The book The Second Industrial Divide by Piore and Sabel (1984) is a fine example of a study that demonstrates how choice opportunities were overlooked in the past and that, by interpreting the historical development as deterministic, we are in danger of overlooking alternatives for organizational design available at present. According to Piore and Sabel, the introduction of centralized mass production was generally hailed as a logical step toward progress. However, as we will see in more detail later, historical analyses reveal that putting-out systems survived as an efficient alternative to mass production in some national industries and are enjoying a renaissance in some parts of the world. Historical analyses thus help to break seeming invariances, to take up one of Galtung’s (1977, p. 88) phrases. Of course, this point is not independent of the latter insofar as ideologies are often mobilized to make certain choices appear inescapable.

By confronting theories of organizational change with historical developments, these theories can be subjected to a more radical test than they have to pass when merely being confronted with data on short-run changes.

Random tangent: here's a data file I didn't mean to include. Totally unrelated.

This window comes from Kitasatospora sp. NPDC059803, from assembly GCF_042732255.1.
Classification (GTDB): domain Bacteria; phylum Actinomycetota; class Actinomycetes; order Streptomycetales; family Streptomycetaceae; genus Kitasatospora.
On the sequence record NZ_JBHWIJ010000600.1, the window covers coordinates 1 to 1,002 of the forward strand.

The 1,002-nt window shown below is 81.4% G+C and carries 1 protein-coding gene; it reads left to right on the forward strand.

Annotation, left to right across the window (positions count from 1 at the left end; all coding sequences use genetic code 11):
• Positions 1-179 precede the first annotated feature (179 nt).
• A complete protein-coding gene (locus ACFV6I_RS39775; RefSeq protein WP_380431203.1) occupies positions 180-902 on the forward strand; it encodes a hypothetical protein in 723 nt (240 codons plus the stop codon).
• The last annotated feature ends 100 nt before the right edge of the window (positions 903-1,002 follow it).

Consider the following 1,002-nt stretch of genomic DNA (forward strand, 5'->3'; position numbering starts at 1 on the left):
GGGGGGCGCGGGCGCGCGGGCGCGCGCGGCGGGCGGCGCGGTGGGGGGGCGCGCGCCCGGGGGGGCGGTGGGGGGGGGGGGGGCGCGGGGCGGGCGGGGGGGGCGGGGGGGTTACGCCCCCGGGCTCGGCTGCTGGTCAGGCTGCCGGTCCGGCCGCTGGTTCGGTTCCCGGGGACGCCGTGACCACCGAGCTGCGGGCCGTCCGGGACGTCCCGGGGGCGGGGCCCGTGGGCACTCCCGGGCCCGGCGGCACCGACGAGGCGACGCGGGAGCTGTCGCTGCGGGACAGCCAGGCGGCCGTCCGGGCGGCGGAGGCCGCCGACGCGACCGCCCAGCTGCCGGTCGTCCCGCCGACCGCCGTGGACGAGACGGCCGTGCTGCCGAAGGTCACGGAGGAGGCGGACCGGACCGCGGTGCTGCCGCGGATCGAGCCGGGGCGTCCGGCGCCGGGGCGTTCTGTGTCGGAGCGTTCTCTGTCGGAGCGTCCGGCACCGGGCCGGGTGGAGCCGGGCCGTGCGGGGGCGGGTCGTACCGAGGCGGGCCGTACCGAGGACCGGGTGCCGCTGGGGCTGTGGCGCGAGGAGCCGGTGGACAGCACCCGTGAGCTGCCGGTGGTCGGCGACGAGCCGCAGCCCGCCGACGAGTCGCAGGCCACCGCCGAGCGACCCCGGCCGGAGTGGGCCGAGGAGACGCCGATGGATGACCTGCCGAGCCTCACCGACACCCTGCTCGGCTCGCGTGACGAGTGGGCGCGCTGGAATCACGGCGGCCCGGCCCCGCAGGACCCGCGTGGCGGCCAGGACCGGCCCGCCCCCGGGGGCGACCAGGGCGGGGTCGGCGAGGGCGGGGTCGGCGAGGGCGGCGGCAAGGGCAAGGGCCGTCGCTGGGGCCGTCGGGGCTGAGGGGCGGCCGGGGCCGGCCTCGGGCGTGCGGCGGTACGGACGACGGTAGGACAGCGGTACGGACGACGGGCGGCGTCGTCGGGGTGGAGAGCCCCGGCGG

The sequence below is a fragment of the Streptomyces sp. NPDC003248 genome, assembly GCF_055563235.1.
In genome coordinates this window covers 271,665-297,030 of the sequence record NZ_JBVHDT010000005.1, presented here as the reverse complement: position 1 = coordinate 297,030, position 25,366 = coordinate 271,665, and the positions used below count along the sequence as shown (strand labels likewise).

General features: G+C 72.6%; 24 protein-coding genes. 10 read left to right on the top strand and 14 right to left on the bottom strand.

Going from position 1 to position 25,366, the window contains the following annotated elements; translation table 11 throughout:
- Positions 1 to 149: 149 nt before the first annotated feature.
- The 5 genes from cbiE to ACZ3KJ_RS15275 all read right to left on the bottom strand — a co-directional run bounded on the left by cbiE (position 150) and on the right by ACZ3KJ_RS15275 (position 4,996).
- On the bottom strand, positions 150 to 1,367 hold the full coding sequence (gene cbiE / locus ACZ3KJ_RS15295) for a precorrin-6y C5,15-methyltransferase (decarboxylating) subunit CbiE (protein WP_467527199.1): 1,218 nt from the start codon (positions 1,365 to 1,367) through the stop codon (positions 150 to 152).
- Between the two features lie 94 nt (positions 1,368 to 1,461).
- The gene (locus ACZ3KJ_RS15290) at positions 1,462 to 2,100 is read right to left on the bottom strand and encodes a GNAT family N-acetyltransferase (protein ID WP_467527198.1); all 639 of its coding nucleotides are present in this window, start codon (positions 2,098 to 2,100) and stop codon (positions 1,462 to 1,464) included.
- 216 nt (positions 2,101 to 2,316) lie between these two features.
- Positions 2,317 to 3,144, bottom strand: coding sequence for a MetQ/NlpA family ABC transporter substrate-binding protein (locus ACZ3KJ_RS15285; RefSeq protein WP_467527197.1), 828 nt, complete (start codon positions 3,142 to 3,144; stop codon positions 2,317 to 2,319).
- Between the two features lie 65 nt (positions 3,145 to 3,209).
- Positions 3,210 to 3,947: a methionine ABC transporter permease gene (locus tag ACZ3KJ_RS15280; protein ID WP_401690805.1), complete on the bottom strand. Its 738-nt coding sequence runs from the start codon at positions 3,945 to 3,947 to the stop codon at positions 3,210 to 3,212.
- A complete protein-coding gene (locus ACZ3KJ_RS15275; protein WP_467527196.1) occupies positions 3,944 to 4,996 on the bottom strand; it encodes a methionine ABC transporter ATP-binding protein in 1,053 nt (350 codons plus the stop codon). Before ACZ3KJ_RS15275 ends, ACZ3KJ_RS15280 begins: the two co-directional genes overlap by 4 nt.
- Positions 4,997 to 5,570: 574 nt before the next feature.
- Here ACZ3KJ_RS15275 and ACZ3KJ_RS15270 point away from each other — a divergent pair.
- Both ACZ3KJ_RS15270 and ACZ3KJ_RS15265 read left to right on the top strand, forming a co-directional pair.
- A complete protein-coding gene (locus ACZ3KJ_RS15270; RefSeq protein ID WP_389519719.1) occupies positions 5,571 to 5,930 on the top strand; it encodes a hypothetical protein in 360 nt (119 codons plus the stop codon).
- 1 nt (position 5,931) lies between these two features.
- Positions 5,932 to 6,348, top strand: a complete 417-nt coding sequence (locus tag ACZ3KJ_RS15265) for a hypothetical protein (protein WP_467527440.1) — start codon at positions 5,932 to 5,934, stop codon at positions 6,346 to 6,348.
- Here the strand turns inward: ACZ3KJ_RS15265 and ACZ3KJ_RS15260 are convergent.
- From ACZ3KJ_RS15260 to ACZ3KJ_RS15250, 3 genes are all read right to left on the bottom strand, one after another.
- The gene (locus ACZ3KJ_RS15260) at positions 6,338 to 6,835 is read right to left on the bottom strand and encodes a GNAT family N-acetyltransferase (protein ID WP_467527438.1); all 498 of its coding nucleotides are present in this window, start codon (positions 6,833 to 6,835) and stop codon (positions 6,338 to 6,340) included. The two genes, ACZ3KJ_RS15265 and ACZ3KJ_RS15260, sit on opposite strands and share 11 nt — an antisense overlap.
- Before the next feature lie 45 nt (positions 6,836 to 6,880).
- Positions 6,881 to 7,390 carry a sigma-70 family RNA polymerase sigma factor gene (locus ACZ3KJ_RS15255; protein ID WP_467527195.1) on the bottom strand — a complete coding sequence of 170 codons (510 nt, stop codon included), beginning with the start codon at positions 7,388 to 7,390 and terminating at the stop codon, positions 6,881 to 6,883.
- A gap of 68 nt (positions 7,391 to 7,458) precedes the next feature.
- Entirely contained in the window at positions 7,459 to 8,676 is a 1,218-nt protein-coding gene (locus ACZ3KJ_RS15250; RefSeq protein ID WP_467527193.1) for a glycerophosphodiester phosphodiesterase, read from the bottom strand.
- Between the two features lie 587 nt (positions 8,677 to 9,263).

For instance, organization ecology explains the evolution of organizational populations on the basis of three mechanisms (Hannan and Freeman 1989); variation, i.e., the generation of new organizational practices that occurs predominantly when new organizations are founded and when new technologies are developed; selection, i.e., the filtering out of unfit members of an organizational population which occurs, e.g., through the bankruptcy of companies; and retention, i.e., the preservation of organizational knowledge, e.g., in documents and files. Organization ecology rests on the assumption that these evolutionary mechanisms do not change over time. When confronted with longterm developments, it becomes obvious that this assumption does not hold. Thus, the guild masters of the Middle Ages were prohibited from innovating. Later, in early modern times, we find so-called project makers who were paid by the rulers to experiment with new products and new processes. However, their approaches were still “pre-rational,” as is indicated by their attempts to produce gold out of lead. Nowadays, researchers apply proven theories in the R & D departments of companies to systematically produce new product and process variations. They apply various evaluation procedures and tests to emulate external selection processes as realistically as possible internally before they implement innovations on a broader scale. Organizations have learned to handle a growing number of innovations and to adapt these innovations to environmental selection criteria before exposing them to the environment. Evolution mechanisms are themselves subjected to evolution (Kieser 1989). Evolution of evolution mechanisms has not come to a standstill; it continues in modem organizations, and should, therefore, be considered in evolutionary approaches to organizations.